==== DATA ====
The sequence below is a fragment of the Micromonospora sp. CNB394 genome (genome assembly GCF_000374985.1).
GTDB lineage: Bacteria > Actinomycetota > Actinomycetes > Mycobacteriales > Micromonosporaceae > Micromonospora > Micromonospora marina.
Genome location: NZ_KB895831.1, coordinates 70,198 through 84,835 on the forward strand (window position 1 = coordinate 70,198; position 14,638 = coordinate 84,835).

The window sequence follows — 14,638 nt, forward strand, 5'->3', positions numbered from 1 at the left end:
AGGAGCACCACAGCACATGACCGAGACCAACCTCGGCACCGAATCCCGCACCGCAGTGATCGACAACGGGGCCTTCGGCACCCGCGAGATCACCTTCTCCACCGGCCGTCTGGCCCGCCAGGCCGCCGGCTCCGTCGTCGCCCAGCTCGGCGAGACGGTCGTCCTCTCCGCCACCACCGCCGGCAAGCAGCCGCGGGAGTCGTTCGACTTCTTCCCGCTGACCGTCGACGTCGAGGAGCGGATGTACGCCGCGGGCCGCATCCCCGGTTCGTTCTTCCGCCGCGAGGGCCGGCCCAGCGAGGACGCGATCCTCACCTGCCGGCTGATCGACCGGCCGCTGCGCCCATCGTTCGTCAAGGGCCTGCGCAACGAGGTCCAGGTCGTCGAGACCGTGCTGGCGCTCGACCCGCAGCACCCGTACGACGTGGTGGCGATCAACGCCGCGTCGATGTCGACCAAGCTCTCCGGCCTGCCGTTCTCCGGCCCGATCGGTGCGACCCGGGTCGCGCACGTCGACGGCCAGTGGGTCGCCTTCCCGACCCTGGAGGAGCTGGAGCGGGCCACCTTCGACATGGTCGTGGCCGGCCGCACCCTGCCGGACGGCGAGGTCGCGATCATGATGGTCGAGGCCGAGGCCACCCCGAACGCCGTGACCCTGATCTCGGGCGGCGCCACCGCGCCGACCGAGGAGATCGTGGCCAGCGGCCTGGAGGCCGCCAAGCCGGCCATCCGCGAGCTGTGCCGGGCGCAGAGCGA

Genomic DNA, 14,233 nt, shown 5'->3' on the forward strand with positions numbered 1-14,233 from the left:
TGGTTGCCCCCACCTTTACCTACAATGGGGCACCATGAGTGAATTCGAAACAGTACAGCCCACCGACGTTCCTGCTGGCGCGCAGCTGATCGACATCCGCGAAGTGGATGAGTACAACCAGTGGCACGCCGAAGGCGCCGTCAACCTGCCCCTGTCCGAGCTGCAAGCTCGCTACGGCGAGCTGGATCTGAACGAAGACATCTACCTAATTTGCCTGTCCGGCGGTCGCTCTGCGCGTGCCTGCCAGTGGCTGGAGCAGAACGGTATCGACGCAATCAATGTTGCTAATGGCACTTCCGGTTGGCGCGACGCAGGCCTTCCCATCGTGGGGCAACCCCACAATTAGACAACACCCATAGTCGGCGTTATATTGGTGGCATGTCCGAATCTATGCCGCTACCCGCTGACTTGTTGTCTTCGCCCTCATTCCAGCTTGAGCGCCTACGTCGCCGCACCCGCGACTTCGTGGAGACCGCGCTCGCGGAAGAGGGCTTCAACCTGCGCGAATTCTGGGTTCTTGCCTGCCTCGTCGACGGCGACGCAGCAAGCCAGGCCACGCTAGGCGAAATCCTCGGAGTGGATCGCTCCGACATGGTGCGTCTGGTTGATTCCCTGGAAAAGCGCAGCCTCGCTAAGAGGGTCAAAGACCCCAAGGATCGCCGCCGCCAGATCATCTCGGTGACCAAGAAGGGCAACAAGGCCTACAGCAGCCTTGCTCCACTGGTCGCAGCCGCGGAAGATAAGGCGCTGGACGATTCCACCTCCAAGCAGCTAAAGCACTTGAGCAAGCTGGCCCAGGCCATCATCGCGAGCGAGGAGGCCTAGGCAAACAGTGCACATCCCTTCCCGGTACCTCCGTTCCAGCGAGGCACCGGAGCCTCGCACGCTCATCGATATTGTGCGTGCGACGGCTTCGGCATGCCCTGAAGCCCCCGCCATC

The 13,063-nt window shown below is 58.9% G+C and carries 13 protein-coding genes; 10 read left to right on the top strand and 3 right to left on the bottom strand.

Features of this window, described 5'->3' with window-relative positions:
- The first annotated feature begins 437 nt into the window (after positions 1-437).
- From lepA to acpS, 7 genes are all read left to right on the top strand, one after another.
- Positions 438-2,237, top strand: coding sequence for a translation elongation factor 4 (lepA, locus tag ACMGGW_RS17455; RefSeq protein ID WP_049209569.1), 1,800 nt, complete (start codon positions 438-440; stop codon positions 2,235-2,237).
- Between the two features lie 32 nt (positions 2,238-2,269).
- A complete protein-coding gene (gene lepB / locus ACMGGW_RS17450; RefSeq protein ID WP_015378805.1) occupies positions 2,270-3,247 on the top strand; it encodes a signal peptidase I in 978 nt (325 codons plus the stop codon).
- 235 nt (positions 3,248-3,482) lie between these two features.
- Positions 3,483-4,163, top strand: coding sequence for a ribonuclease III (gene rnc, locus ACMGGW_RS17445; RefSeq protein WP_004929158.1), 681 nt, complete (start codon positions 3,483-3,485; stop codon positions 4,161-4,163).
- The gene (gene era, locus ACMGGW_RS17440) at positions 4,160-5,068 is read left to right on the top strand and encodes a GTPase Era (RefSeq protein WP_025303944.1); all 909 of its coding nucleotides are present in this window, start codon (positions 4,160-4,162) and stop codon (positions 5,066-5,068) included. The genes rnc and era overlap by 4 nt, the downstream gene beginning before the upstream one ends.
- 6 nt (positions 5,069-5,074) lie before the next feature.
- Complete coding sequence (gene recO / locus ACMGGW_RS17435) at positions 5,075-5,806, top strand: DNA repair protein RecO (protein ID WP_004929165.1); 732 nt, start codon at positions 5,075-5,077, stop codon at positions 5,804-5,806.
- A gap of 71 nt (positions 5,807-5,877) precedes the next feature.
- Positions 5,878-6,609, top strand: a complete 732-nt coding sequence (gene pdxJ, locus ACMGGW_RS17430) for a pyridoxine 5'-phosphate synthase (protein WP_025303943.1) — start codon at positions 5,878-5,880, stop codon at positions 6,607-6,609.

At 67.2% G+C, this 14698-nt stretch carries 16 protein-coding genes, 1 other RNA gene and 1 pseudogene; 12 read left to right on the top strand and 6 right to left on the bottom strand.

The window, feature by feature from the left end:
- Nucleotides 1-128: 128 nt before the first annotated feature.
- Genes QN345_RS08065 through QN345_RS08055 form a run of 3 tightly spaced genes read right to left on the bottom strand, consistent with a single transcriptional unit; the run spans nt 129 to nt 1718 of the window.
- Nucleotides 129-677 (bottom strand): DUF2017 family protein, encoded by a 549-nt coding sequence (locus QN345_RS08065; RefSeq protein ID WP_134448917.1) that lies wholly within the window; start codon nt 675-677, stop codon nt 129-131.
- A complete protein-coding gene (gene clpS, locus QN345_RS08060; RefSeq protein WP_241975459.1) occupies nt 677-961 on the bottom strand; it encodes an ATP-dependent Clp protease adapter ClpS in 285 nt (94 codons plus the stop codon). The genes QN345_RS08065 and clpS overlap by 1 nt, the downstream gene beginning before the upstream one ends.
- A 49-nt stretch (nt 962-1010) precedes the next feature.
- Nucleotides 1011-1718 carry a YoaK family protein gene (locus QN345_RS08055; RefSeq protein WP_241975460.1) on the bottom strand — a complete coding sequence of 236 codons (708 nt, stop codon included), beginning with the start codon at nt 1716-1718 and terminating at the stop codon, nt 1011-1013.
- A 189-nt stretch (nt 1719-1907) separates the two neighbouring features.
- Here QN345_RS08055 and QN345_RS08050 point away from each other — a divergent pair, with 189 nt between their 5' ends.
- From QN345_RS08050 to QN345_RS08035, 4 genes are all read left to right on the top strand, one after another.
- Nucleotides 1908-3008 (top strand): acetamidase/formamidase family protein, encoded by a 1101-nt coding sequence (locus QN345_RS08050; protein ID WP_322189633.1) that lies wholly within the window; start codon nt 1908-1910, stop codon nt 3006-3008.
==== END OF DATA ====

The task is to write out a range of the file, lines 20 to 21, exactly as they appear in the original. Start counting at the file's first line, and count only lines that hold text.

- A gap of 71 nt (positions 5,807-5,877) precedes the next feature.
- Positions 5,878-6,609, top strand: a complete 732-nt coding sequence (gene pdxJ, locus ACMGGW_RS17430) for a pyridoxine 5'-phosphate synthase (protein WP_025303943.1) — start codon at positions 5,878-5,880, stop codon at positions 6,607-6,609.